One of the criticisms of Coach Cal is that he’s only a recruiter. He doesn’t coach, he just rolls the ball out and lets the talent on his team takeover. Frankly, that’s what he’s doing this year, and it’s brilliant. He doesn’t need to micro-manage this group. All he had to do as devise a system that would play to their strengths and let their instincts takeover.

He did, and it’s working pretty well to date.


The key to beating Kentucky this season is to force them to play offense in the half-court. The closest anyone has come to doing that this season was Michigan State, and they held the Wildcats to a manageable 69 points. Kentucky has a perimeter shooting issue. Fox and Briscoe combined have made just five threes on the season and are shooting 20.8 percent from beyond the arc even after combining to go 3-for-3 against Arizona State on Monday night. Their best defensive lineup doesn’t really have a front court scoring threat while guys like Isaac Humphries and Derek Willis, upgrades offensively, limit how effective that Kentucky defense is.

The easiest way to slow down a team’s transition game is by scoring. Make them take the ball out of the net.

And the good news for Bruins fans is that UCLA not only has one of the nation’s most potent offenses themselves, but they just so happen to be able to do the things that you need to be able to do to operate against that Kentucky defense.

The biggest thing is that the Bruins, like the Wildcats, are terrific in transition. Believe it or not, UCLA actually plays at a faster tempo and has a shorter average length of possession than the Wildcats, according to KenPom.com. The best way to score on a great defense like Kentucky’s? Beat them down the floor and score before they’re set. Get uncontested layups. Get open threes before the defense can locate all of the shooters, of which UCLA has plenty.

Kentucky’s transition game is designed around getting those layups, using their speed to beat teams to the rim. UCLA’s is slightly different, geared towards getting the myriad of shooters on the roster open, rhythm threes. No one in the country is better at making that happen than Lonzo Ball, and I say that for three reasons: (1.) UCLA leads the nation in effective field goal percentage because (2.) they’re second in the nation in three-point percentage and (3.) they’re in the 88th percentile in transition points-per-possession just a year after finishing in the 21st percentile, according to Synergy, while (4.) Ball averages 9.6 assists, leading the nation.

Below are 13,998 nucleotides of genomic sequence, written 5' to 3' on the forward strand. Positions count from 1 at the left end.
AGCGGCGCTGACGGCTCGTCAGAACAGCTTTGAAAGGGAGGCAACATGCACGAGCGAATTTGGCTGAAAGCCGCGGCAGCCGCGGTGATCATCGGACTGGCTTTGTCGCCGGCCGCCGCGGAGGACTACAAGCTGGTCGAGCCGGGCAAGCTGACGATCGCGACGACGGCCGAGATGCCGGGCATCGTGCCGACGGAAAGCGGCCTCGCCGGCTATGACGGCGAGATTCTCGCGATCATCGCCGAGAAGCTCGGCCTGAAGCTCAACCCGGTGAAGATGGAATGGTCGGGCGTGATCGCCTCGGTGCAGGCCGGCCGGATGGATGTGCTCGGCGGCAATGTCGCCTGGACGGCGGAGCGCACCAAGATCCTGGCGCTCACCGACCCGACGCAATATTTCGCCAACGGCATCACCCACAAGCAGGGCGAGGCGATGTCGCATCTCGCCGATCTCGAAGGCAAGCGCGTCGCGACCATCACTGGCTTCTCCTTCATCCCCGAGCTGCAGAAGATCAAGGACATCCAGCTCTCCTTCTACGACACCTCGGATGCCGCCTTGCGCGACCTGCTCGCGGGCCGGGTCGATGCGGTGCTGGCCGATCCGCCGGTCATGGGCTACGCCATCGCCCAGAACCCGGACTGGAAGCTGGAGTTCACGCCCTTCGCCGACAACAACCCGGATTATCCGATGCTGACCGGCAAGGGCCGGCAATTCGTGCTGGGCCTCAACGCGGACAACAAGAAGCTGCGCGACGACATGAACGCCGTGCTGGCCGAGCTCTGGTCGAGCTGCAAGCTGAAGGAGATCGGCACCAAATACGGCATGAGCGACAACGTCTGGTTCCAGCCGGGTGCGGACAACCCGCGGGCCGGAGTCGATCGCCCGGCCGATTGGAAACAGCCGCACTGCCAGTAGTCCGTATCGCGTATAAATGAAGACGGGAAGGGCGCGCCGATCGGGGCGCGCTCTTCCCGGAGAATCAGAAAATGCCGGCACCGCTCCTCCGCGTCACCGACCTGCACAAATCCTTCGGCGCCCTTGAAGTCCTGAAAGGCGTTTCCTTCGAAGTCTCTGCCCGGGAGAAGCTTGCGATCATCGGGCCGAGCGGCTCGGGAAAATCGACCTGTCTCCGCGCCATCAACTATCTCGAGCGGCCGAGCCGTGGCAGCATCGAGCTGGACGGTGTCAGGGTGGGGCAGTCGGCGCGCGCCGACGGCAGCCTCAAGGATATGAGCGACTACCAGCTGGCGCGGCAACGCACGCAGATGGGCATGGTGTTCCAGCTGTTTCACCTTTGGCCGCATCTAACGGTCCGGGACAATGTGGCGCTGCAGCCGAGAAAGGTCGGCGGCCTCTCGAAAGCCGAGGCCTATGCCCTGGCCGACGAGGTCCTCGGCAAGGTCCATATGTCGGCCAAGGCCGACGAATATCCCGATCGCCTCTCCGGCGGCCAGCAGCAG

In this case, the effect is two-fold: Not only will UCLA avoid having to run offense in the half court, it will keep Kentucky from getting out in transition at the same time.

It’s not crazy to think that UCLA’s best defense on Saturday will be fast break buckets.

But even if the Bruins are unable to get out and run, this is still a team with weapons that can break down Kentucky’s switching man-to-man defense.

Think back to the NBA Finals. The way the Cavaliers attacked Golden State’s switches was to create the mismatches that they wanted; in other words, they’d have whoever Stephen Curry was guarding set a ball-screen for LeBron James or Kyrie Irving, then sit back and let talent takeover.

You beat a switching defense by identifying the mismatch you want to take advantage of and force that switch.

Part of the reason that Kentucky’s switching has been so effective is that they haven’t run into a team who has guards that are capable of fully taking advantage of those mismatches. Is anyone really that worried about Tum Tum Nairn or Tra Holder? UCLA, however, does. Everyone should know how good Ball is at this point, but the other three pieces the Bruins have on the perimeter – Bryce Alford, Isaac Hamilton and Aaron Holiday – are talented as well. Combined, those three are averaging 46.4 points, 10.6 assists and shooting 44.8 percent from three on nearly 17 threes attempted per game.

They spread the floor with shooters, their perimeter is littered with playmakers and their bigs are skilled enough to be able to slip screens and take advantage of having a smaller guard on them.

The one thing UCLA does not do well is crash the glass, but that has a hidden benefit: keeping two or three guys behind the ball is a really good way to limit how many run-outs Kentucky can get.


Neither Kentucky nor UCLA has truly played a team that appears to be on their level this season, which is what makes this game so intriguing.

Lonzo Ball has played like the potential No. 1 pick in the draft and UCLA has looked like the hands-down favorite to win the Pac-12.